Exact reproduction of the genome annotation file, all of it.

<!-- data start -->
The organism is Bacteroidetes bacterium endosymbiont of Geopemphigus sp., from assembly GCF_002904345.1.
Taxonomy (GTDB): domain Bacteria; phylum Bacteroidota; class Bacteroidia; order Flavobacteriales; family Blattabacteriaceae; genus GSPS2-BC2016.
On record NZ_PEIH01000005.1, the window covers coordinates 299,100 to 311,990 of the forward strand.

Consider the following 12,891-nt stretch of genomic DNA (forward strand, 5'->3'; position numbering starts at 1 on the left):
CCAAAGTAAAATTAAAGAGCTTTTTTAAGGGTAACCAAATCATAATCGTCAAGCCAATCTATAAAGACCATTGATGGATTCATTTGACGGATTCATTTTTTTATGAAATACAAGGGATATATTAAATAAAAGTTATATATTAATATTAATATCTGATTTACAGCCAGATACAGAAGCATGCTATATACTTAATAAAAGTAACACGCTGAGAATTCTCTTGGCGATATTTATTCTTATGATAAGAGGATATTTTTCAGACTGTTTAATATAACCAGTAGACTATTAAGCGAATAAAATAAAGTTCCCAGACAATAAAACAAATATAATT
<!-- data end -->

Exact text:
The organism is Bacteroidetes bacterium endosymbiont of Geopemphigus sp., from assembly GCF_002904345.1.
Taxonomy (GTDB): domain Bacteria; phylum Bacteroidota; class Bacteroidia; order Flavobacteriales; family Blattabacteriaceae; genus GSPS2-BC2016.
On record NZ_PEIH01000005.1, the window covers coordinates 299,100 to 311,990 of the forward strand.

Consider the following 12,891-nt stretch of genomic DNA (forward strand, 5'->3'; position numbering starts at 1 on the left):
CCAAAGTAAAATTAAAGAGCTTTTTTAAGGGTAACCAAATCATAATCGTCAAGCCAATCTATAAAGACCATTGATGGATTCATTTGACGGATTCATTTTTTTATGAAATACAAGGGATATATTAAATAAAAGTTATATATTAATATTAATATCTGATTTACAGCCAGATACAGAAGCATGCTATATACTTAATAAAAGTAACACGCTGAGAATTCTCTTGGCGATATTTATTCTTATGATAAGAGGATATTTTTCAGACTGTTTAATATAACCAGTAGACTATTAAGCGAATAAAATAAAGTTCCCAGACAATAAAACAAATATAATT